Building up a basic Physical Red Team toolkit and skillset.

Tomas C.
Tomas C.
Nov 20 · 9 min read

As the cybersecurity industry moves from the traditional network vulnerability assessment services to replicating attacks from advanced actors the need to run physical security tests as part of a red team engagement is growing. The lack of information available from a physical red team point of view has led me to write this article based on my experience with a basic premise: What would you put in a red team everyday carry physical toolkit?

The result is this kit, very similar to the one I use during my physical security assignments. A small lockpicking, lock bypass and basic tools kit with the low skill but high percentage success stuff that can be easily carried and get you through your next red team engagement. Whatever the Hollywood bank vault score or more realistically to open a network cabinet padlock at a nondescript warehouse to install a network drop box or remote access device.

A 19" rack cabinet which should have been firmly locked, but was found to be open with the door ajar. (Photo by Dennis van Zuijlekom)

Let’s be honest, about most of the jobs you would be given access to the target building as part of the scope of the red team engagement, although if not, is more most likely to get inside from social engineering using either pretexting, tailgating or employee impersonation. So, you don’t need expensive or fancy stuff most of the time. The only exception is the RFID badges cloning tools that I will cover in a separate article.

Security once inside the target’s premises will be mostly low-security office-type. But still, you have to gain access either picking or bypassing locks to server rooms, network equipment cabinets, secure shredding bins, or computer racks. Occasionally you will also need some basic tools to reach under raised floor or suspended ceiling to install a network drop box or hide cameras to capture passwords. Physical intrusion and hardware backdoors mix are a highly effective form of red team attack. Take a look at some of my posts on the subject, for example leave behind a cheap disposable WiFi Pineapple clone.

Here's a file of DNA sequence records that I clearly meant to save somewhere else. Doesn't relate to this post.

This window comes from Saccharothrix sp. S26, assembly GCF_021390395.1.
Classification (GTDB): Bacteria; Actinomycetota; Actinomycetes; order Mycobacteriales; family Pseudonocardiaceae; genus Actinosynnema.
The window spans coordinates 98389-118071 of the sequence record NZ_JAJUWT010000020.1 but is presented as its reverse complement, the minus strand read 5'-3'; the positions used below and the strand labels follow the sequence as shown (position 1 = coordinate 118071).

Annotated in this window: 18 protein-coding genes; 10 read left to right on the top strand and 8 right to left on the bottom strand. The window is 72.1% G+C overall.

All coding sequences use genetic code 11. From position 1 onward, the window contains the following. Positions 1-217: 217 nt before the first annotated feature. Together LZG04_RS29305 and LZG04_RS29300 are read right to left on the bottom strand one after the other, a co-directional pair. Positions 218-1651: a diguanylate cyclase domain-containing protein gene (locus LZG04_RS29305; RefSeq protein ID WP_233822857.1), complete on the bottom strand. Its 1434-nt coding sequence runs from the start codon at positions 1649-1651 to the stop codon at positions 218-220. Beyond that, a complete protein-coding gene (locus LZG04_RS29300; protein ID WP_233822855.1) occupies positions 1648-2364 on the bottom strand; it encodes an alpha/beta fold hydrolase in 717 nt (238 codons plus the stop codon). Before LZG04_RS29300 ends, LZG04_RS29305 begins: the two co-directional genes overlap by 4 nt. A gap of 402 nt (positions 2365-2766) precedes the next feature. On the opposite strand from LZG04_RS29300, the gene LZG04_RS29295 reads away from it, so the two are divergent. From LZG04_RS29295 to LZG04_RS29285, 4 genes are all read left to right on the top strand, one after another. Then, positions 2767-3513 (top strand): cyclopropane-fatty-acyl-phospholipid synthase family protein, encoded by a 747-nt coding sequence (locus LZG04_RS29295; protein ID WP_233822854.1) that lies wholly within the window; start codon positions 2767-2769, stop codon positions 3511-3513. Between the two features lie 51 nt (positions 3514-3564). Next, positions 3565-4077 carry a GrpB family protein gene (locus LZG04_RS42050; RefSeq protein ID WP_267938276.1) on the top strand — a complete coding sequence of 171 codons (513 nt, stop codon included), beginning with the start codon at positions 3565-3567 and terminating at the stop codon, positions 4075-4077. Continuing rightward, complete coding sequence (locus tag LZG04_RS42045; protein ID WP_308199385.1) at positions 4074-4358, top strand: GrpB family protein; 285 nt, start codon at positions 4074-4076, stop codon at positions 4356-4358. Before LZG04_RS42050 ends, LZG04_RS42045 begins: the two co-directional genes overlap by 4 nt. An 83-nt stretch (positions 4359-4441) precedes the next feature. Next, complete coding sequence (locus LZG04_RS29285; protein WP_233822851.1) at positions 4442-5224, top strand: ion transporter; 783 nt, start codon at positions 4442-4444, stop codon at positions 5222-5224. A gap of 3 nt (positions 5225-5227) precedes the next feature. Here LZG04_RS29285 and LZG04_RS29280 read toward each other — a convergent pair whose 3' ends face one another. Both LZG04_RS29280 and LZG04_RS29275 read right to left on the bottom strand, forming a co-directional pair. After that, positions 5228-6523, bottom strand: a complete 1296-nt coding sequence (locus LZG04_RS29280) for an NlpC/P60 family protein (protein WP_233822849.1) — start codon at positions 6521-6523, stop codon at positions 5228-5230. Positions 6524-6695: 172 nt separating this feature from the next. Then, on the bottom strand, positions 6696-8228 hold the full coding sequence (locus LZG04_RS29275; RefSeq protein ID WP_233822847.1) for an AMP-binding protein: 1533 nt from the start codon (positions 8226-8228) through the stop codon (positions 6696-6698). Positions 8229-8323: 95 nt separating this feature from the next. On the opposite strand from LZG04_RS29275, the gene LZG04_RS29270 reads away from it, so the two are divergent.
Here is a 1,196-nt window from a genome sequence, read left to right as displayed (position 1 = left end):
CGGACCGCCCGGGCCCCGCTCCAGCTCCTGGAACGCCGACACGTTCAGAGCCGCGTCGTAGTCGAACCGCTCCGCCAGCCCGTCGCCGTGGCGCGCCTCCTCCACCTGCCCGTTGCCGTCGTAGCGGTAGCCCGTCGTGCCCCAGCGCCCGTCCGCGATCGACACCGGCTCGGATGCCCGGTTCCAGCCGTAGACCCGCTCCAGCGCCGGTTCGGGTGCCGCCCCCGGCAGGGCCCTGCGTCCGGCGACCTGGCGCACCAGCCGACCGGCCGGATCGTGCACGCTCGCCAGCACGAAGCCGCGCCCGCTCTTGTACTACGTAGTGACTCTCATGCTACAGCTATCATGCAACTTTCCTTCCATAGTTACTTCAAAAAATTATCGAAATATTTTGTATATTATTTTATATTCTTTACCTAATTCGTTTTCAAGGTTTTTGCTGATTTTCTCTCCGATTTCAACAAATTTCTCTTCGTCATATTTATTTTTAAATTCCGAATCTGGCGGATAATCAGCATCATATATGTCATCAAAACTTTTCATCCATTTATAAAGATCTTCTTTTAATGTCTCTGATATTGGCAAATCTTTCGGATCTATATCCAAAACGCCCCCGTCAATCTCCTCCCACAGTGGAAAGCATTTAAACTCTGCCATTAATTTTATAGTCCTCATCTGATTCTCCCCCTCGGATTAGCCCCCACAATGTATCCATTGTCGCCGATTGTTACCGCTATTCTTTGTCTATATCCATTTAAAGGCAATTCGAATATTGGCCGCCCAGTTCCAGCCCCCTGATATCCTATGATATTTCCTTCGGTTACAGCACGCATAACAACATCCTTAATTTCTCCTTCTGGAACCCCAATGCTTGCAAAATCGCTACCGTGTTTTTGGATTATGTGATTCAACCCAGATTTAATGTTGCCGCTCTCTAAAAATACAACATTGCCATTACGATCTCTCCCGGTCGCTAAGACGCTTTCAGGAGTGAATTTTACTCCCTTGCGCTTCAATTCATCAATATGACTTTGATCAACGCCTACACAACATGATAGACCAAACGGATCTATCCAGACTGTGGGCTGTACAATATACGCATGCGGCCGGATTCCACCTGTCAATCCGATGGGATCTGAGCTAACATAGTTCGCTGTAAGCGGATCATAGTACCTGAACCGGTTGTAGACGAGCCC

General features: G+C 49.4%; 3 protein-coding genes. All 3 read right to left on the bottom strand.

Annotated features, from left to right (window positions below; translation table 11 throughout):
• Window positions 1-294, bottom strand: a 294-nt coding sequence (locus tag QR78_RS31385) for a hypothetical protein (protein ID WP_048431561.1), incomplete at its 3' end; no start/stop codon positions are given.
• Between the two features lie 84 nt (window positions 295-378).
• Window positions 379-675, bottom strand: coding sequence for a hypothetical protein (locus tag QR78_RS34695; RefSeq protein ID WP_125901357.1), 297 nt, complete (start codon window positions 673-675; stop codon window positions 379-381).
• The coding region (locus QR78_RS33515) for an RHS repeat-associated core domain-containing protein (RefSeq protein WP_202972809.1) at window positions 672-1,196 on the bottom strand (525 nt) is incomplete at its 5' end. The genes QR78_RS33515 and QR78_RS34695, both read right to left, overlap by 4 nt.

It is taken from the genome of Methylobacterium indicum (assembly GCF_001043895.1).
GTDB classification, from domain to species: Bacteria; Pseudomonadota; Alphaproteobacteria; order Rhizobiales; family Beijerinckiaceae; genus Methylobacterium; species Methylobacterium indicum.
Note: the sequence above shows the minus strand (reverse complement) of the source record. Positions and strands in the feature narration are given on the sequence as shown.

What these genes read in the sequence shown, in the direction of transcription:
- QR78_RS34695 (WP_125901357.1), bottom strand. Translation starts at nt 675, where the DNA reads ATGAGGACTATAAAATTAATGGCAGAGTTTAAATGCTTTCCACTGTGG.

The Pocket 7 mini laptop is also a great addition to any red team toolkit.

For a basic toolkit, I tend to recommend stuff like multi-tools, a set of utility keys and a minimal pick set, tools that would get you through 80% of the stuff with minimal money and training time invested. Remember this not about sport lockpicking, red teamers don’t want to put a lot of time into training lock picking and they just want the high probability low skill physical attack that will get them access to the corporate network. That’s the tool kit that you see right here.

Please note that I actually own more expensive tools, such as Peterson picks or tools from top brands, but then a kit like that would cost several hundred dollars, and the aim of this article was to offer an easy and inexpensive way to get started in the physical security field.

Basic Physical red team toolkit

  • Quality multi-tool for unscrewing, disassembling, cutting and other jobs. It has everything needed to make improvised bypass tools using materials around you such as padlocks shim from drink cans, in addition to making small repairs or other useful tasks in your daily work. I usually prefer Leatherman and Gerber tools, but you can find cheaper alternatives such as the excellent Nexttool Flagship (high-quality leatherman clone) built to last for decades and a third of the cost of brand tools.
  • High Powered Flashlight, you are going to need it more than you think and I assure you that the flashlight of your smartphone will be insufficient most of the time. I tend to prefer the classic Convoy S2+, remember you would also need an 18650 Lion battery and charger for this type of tactical flashlights.
  • Assortment of zip ties: Useful to secure cables, temporarily replace padlocks, secure some locks in open position and small repairs during work.
  • A basic pouch that would easily hold all items ($9 nylon molle tactical bag)

While not strictly a part of the basic kit i often carry the incredibly useful Pocket 7 mini laptop, small enough to fit in a pocket and go unnoticed, while you have all the power to run a full featured Kali Linux.

I’ve come up with this but I know I’m going to catch a lot of heat because the lock picking community is going to look at this infosec guy and say hey there’s nothing there but a multi-tool and a basic pick set and say where’s all the high security dimple lockpicks or bypass tools and that’s because those tools take a lot of practice in order to master them. The odds are that the more expensive a lockpick tool more hours of hands-on practice in order to get the feel of these tools require. Or if a tool work fast as the case of a bump key it will only work for a single type of lock out of the thousands that may exist. While with a basic kit an only some practice you can really start defeating locks right away and I think that’s really what red teams are after. That doesn’t mean I’m not open to suggestions for improvement. Do you miss something on my kit? Leave it in the comments.

The essential physical red team skillset
Although having the right tools is nice, you’ll need to know how to use them. There are plenty of topics to master before becoming a physical security expert, lockpicking and lock bypass is undoubtedly the most important knowledge.